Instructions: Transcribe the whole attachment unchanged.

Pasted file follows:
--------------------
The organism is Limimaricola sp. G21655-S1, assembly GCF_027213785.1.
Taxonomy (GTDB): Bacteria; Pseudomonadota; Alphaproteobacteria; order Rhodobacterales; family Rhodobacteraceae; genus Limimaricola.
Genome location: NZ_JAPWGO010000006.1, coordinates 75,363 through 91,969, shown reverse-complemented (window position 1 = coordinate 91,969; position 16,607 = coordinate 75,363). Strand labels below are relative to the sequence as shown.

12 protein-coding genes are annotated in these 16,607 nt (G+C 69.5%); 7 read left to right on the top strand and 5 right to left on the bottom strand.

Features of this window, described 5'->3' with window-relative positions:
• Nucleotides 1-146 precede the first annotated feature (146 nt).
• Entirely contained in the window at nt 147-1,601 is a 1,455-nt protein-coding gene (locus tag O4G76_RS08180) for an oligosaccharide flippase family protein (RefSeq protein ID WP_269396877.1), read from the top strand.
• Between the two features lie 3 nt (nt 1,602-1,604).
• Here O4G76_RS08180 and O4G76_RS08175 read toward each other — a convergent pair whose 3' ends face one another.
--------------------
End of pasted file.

The organism is Limimaricola sp. G21655-S1, assembly GCF_027213785.1.
Taxonomy (GTDB): Bacteria; Pseudomonadota; Alphaproteobacteria; order Rhodobacterales; family Rhodobacteraceae; genus Limimaricola.
Genome location: NZ_JAPWGO010000006.1, coordinates 75,363 through 91,969, shown reverse-complemented (window position 1 = coordinate 91,969; position 16,607 = coordinate 75,363). Strand labels below are relative to the sequence as shown.

12 protein-coding genes are annotated in these 16,607 nt (G+C 69.5%); 7 read left to right on the top strand and 5 right to left on the bottom strand.

Features of this window, described 5'->3' with window-relative positions:
• Nucleotides 1-146 precede the first annotated feature (146 nt).
• Entirely contained in the window at nt 147-1,601 is a 1,455-nt protein-coding gene (locus tag O4G76_RS08180) for an oligosaccharide flippase family protein (RefSeq protein ID WP_269396877.1), read from the top strand.
• Between the two features lie 3 nt (nt 1,602-1,604).
• Here O4G76_RS08180 and O4G76_RS08175 read toward each other — a convergent pair whose 3' ends face one another.